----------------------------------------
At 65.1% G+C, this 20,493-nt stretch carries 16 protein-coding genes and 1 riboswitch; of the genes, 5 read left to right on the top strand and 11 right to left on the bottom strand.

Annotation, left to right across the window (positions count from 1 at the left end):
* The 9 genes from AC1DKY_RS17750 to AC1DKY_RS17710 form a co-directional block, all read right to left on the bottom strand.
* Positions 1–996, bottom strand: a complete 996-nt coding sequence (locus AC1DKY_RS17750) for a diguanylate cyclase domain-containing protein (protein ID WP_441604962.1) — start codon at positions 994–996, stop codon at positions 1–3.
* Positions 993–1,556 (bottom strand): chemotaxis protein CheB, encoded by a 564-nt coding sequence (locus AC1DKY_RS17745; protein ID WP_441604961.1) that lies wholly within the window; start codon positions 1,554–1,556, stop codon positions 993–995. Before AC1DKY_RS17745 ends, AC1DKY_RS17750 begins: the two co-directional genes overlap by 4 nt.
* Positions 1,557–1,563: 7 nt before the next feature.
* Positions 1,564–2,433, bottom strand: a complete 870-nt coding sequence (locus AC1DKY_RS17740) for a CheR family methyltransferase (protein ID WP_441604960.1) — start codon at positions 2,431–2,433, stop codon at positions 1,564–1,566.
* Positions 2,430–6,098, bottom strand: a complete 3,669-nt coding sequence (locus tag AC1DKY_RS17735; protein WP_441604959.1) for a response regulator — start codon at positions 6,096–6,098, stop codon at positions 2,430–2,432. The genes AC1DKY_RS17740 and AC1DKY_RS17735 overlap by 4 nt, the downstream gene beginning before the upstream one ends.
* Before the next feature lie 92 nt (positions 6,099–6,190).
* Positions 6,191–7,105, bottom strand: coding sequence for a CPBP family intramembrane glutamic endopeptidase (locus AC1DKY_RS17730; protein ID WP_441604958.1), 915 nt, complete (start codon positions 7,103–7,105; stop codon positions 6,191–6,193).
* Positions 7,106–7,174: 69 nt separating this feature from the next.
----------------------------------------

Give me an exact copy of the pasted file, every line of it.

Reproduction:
At 65.1% G+C, this 20,493-nt stretch carries 16 protein-coding genes and 1 riboswitch; of the genes, 5 read left to right on the top strand and 11 right to left on the bottom strand.

Annotation, left to right across the window (positions count from 1 at the left end):
* The 9 genes from AC1DKY_RS17750 to AC1DKY_RS17710 form a co-directional block, all read right to left on the bottom strand.
* Positions 1–996, bottom strand: a complete 996-nt coding sequence (locus AC1DKY_RS17750) for a diguanylate cyclase domain-containing protein (protein ID WP_441604962.1) — start codon at positions 994–996, stop codon at positions 1–3.
* Positions 993–1,556 (bottom strand): chemotaxis protein CheB, encoded by a 564-nt coding sequence (locus AC1DKY_RS17745; protein ID WP_441604961.1) that lies wholly within the window; start codon positions 1,554–1,556, stop codon positions 993–995. Before AC1DKY_RS17745 ends, AC1DKY_RS17750 begins: the two co-directional genes overlap by 4 nt.
* Positions 1,557–1,563: 7 nt before the next feature.
* Positions 1,564–2,433, bottom strand: a complete 870-nt coding sequence (locus AC1DKY_RS17740) for a CheR family methyltransferase (protein ID WP_441604960.1) — start codon at positions 2,431–2,433, stop codon at positions 1,564–1,566.
* Positions 2,430–6,098, bottom strand: a complete 3,669-nt coding sequence (locus tag AC1DKY_RS17735; protein WP_441604959.1) for a response regulator — start codon at positions 6,096–6,098, stop codon at positions 2,430–2,432. The genes AC1DKY_RS17740 and AC1DKY_RS17735 overlap by 4 nt, the downstream gene beginning before the upstream one ends.
* Before the next feature lie 92 nt (positions 6,099–6,190).
* Positions 6,191–7,105, bottom strand: coding sequence for a CPBP family intramembrane glutamic endopeptidase (locus AC1DKY_RS17730; protein ID WP_441604958.1), 915 nt, complete (start codon positions 7,103–7,105; stop codon positions 6,191–6,193).
* Positions 7,106–7,174: 69 nt separating this feature from the next.